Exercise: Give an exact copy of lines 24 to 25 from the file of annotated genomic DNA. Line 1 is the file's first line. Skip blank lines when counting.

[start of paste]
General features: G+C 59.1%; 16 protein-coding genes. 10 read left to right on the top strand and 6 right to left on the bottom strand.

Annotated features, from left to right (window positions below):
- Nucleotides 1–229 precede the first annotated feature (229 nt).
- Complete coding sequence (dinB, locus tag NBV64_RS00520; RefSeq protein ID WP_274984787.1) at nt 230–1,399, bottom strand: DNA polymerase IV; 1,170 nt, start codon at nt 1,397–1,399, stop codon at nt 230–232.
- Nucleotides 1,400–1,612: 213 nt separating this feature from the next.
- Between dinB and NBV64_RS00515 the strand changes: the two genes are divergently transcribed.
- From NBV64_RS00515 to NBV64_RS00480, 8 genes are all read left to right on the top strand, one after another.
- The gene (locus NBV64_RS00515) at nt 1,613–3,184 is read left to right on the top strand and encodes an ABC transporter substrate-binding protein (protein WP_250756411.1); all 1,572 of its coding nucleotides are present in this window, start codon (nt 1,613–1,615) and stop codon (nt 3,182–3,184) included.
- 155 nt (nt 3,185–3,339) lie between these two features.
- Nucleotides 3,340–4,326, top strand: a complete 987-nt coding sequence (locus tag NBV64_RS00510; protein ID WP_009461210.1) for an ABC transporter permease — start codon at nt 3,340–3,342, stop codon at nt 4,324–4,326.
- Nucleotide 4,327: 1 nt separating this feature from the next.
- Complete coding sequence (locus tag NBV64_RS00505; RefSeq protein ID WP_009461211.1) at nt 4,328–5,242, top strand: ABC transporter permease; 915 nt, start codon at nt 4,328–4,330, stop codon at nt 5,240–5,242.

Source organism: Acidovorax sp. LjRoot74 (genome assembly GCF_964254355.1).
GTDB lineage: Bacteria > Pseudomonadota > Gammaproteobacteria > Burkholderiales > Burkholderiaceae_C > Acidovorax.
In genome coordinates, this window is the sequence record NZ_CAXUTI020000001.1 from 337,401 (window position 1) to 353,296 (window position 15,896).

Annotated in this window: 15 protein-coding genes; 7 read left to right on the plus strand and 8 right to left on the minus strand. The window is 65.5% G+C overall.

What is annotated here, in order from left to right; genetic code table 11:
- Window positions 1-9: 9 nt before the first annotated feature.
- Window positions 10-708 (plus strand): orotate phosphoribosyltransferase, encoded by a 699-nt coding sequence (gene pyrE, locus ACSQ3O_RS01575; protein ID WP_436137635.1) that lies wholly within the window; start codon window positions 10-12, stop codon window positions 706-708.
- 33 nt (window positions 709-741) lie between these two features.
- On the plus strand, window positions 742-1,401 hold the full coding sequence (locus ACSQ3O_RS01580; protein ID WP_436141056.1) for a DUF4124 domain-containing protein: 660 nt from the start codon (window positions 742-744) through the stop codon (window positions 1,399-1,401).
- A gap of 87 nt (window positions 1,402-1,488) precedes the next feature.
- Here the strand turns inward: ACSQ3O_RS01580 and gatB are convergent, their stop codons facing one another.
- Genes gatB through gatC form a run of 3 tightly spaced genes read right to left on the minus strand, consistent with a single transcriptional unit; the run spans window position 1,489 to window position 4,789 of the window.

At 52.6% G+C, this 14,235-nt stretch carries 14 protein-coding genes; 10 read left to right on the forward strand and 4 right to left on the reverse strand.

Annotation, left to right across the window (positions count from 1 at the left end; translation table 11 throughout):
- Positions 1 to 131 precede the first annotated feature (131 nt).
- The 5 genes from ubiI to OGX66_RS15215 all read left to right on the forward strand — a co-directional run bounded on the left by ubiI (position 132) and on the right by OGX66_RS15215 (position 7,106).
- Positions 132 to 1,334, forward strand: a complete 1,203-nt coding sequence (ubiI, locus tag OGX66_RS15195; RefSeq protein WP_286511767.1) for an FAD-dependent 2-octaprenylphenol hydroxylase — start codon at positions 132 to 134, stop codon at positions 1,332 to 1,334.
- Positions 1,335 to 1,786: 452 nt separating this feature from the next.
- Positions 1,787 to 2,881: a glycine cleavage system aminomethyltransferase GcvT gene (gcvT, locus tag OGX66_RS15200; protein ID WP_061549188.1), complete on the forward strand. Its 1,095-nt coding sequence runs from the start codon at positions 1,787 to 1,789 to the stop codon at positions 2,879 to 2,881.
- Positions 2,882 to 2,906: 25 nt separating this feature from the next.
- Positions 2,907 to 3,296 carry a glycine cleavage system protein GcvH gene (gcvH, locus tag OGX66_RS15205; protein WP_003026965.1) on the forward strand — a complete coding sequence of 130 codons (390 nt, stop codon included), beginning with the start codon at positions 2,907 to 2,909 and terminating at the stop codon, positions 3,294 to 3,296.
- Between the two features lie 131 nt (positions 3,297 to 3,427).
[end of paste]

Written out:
- Genes gatB through gatC form a run of 3 tightly spaced genes read right to left on the minus strand, consistent with a single transcriptional unit; the run spans window position 1,489 to window position 4,789 of the window.

At 52.6% G+C, this 14,235-nt stretch carries 14 protein-coding genes; 10 read left to right on the forward strand and 4 right to left on the reverse strand.